I hope that everyone’s week has been productive and peaceful. Can you believe that tomorrow is the first of October? Before you know it, we’ll be seeing Christmas trees, wreaths and candy canes in the store for sale. Life sure does come at you fast.
At any rate, this week’s Millennial On A Mission is a filmmaker and journalist who is passionate about telling the stories of women of color who are often overlooked and underrepresented. Her five-part documentary, The Dinner Table , aims “to redefine the narrative for women of color in media.” By giving them a seat at the table, she is debunking the myth that black millennial women are “bottle-throwing, neck-rolling baby mamas” who can’t break bread and freely share Black Girl Magic.
I’d like for you to meet Asha Boston.
A proud native of Brooklyn, New York, Asha currently resides in Bed-Stuy and runs her own production company, Passion Fruit Vineyard Productions LLC. She attended Agnes Scott College in Decatur, Georgia, where she graduated with her degree in international relations. “It was a phenomenal experience,” Asha recalls. “I love Atlanta and had a huge desire to go to school there after watching college movies based there in the early 2000s.” Asha says that her time at Agnes Scott has helped tremendously in her journalism work post grad, including the creation of documentaries like The Dinner Table and A Time Before Kale.
MOAM: What inspired you to pursue a career in photojournalism? Who are some individuals you admire in and out of your field of work, and what challenges have you faced in creating ‘The Dinner Table’ documentary? What have you learned from them?
AB: In high school I had the opportunity to travel the world and it changed my life. Our photography teacher allowed us to use our DSLR cameras during holiday breaks and I used the opportunity to take the camera on annual school spring break trips outside of the country. While in high school, I visited Greece, Italy, Vietnam and Morocco. I was able to practice my photography in Vietnam and Morocco and by the end of my senior year, I knew I wanted to continue this kind of work. After googling a few career options I discovered photojournalism and fell in love.
My biggest dream was to create work that resembles what you see in old issues of Life Magazine. After working in journalism for a few years, I realized that the principles of photojournalism and LIFE Magazine have long passed away and everything in the field now is based around entertainment. I felt very empty after that discovery but thankfully documentary film swooped in and saved me. It’s not as still as photojournalism but it is an amazing outlet to allow people to share their authentic stories without the cheesy/click bait entertainment element. Ava DuVernay, Audrey Hepburn and Joan Ganz Cooney are just a few of the amazing women I admire in entertainment and film. Outside of my field, I absolutely adore First Lady Michelle Obama and my mother.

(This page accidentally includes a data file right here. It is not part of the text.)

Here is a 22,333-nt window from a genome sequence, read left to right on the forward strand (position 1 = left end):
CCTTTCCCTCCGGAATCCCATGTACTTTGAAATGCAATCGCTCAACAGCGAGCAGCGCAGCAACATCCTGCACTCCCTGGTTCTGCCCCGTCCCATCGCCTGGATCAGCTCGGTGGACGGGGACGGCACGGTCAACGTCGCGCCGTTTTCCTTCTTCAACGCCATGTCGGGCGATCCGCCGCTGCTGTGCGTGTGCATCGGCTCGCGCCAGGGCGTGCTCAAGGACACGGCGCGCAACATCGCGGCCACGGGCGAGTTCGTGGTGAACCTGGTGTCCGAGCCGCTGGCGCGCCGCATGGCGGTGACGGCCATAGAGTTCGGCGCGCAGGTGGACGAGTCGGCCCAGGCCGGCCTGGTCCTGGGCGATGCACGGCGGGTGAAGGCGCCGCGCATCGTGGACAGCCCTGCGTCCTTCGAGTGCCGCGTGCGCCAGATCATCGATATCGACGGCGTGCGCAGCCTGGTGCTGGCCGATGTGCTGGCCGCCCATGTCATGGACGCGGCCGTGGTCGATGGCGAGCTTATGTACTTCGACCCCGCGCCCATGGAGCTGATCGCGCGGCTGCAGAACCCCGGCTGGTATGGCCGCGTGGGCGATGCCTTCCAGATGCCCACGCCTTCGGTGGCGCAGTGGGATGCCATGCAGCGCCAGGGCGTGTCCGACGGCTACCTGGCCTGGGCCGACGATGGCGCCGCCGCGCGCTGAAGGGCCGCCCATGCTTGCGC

One of the biggest challenges I’ve had with my brand is staying true to who we are, unapologetically. When you’re working on a project that presents a lot of potential, everyone is going to have an opinion about what you should do and how you should do it. Everyone wants to add a spice to the soup and it used to drive me crazy; especially when people would judge the decisions I made for my brand because it didn’t make sense to them or where they saw the brand going. However after attempting to bend, break and fold to each piece of constructive criticism we got I realized I had to stop, listen to my audience and meet their needs first. As an entrepreneur and a creative, trying to “people please” is the worst thing you can do. I began tuning those people out by focusing on people who were looking at my brand and understanding it holistically. Now that we have a strong fan-base, it has become important for me to became familiar with the content they enjoy, how they engage with it and to meet them where they are.
For Asha, what keeps her motivated as a Millennial On A Mission is keeping in mind how young some of her heroes were when they made history. “John Singleton was only 23 when he directed Boyz N the Hood, Rick Famuyiwa was 23 when he directed The Wood, and don’t even get me started on Spike Lee,” she says. Looking beyond film, she thinks about the young people who were involved in the Civil Rights Movement. “I went to an event where Harry Belafonte spoke about feeling like the “grandpa” in the Civil Rights Movement because he and Dr. King were among the oldest — at the tender age of 27. How wild is that?” Her advice to her fellow millennials? Don’t waste your youth. “Your twenties are the perfect time to explore, even when you’re not sure what you want to do,” Asha says. “Chase your dreams and explore now because you have youth on your side– you’ll be happy you did 20 years from now.”